Opinion: L.A. County’s vote-by-mail turnout: pathetic
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The June 3 stealth primary, stripped as it was of its presidential component, didn’t even attract 20 % of eligible California voters, but it did set a turnout record in one area: Vote by mail balloting. For the first time ever, more than half the voters did their civic duty by mail. See Secretary of State Debra Bowen’s announcement, in pdf, here.
There are all kinds of implications. Voting by mail means voting early, which in turn means that all the late campaign mail, letters to the editor, blogging etc. came too late for 58.71% of voters. There seem to be two schools of thought among political consultants trying to figure out how to respond: Don’t worry about it, it’s no big deal, this was an unusual election; or, Target your voters better and earlier, and rely less on late-campaign mail.
Some election reformers like the trend to more mail voting, and in fact Los Angeles voters may be asked, before too many more elections go by, to adopt a law mandating mail-only elections.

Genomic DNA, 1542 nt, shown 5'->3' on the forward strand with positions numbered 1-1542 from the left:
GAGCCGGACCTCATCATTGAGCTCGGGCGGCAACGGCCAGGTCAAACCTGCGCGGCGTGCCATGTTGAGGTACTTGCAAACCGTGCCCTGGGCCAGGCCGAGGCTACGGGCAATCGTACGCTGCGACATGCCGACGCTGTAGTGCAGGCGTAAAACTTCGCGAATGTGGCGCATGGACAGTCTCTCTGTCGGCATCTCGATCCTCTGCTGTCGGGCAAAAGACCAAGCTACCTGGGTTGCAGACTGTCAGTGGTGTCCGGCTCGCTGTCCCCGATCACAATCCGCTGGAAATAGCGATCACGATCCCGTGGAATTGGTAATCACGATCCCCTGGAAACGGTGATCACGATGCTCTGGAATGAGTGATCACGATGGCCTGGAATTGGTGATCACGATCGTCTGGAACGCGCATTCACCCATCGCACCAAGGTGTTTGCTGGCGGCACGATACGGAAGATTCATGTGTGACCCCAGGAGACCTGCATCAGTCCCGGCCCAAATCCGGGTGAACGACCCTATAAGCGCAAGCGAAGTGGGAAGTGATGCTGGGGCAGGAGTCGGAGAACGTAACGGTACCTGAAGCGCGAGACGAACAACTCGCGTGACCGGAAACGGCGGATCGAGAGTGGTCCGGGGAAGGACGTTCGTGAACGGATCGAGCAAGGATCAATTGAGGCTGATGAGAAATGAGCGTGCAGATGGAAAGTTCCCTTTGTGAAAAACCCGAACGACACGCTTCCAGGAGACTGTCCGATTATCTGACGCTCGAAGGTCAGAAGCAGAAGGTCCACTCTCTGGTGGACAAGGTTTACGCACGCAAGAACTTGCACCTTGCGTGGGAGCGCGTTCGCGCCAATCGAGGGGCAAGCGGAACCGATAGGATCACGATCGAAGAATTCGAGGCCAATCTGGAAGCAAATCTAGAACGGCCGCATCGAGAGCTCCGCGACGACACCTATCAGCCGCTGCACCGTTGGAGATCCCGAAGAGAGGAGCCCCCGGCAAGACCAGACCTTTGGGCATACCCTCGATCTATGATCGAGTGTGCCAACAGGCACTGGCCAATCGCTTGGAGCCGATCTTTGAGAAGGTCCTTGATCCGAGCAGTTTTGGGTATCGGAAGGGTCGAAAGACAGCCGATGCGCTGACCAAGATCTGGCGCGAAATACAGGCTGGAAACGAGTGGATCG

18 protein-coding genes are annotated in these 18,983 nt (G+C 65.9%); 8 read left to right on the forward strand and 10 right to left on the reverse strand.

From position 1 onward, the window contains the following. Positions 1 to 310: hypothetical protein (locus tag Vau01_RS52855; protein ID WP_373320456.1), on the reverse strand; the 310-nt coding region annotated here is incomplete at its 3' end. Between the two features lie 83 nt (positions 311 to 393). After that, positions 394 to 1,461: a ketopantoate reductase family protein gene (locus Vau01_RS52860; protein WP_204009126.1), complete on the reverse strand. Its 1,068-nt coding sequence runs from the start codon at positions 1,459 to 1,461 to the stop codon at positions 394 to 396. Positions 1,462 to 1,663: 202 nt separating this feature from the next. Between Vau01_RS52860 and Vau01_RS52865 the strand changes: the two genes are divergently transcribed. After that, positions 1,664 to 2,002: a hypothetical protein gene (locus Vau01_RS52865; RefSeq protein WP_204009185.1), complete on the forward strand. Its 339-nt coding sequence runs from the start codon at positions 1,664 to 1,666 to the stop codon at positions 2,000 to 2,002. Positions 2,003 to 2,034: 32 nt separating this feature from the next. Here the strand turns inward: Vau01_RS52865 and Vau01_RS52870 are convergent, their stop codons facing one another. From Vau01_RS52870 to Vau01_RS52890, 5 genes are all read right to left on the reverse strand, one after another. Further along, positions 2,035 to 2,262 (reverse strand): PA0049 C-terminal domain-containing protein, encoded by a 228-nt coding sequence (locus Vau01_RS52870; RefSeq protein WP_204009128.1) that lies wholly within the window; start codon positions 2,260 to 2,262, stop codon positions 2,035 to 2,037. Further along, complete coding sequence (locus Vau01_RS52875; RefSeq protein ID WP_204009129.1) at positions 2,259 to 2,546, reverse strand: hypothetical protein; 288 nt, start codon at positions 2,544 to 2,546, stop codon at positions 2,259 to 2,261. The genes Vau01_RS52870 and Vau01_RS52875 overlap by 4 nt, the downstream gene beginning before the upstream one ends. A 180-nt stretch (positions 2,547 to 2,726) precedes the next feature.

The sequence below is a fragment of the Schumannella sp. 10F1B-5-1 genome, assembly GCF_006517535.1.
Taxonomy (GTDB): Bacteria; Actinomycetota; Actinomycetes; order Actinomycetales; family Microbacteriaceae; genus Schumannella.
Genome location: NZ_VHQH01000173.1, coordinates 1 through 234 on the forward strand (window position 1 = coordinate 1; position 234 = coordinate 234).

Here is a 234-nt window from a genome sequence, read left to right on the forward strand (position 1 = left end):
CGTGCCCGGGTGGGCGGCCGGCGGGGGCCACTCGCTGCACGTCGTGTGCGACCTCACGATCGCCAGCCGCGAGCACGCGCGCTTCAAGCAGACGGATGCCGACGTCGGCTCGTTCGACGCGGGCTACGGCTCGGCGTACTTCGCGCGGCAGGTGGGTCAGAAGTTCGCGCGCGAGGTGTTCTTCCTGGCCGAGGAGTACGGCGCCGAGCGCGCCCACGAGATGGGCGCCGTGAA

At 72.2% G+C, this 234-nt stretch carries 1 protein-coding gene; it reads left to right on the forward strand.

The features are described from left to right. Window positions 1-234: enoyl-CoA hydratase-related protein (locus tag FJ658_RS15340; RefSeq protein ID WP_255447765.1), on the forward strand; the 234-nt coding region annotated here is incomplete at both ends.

One problem. Although Los Angeles County is the nation’s most populous election jurisdiction, and although Californians seem to be leaning more and more toward voting by mail, L.A. County was a huge outlier in June. Only 38.92% of voters here went to the mailbox instead of the ballot box. You can figure that a majority of those who are going old-school -- going to the polling place on voting day -- are Democrats, because most of the county’s voters are Dems, and because stats generally show that the older, whiter and more conservative a voter, the more likely he or she is to vote by mail. So it stands to reason that Republicans would promote more vote-by-mail and more Democrats would resist it.
Only a couple counties did worse than Los Angeles in vote-by-mail turnout. Mono had 36.9% voting by mail. Maybe that’s because it’s so lonely there that voters like to drive their pickups to the voting booth, hang out for the day and get reacquainted. Napa had 37.38%. Too busy picking grapes or turning bottles to get the vote-by-mail applications in, I suppose.
The foothill and mountain counties are really into voting by mail. In tiny Alpine County, literally everyone -- all 499 of them -- went to the mailbox. Same in dinky Sierra County, where all 1,391 people voted by mail.
Compare the June stats to the record-setting turnout of the February election, as reported here.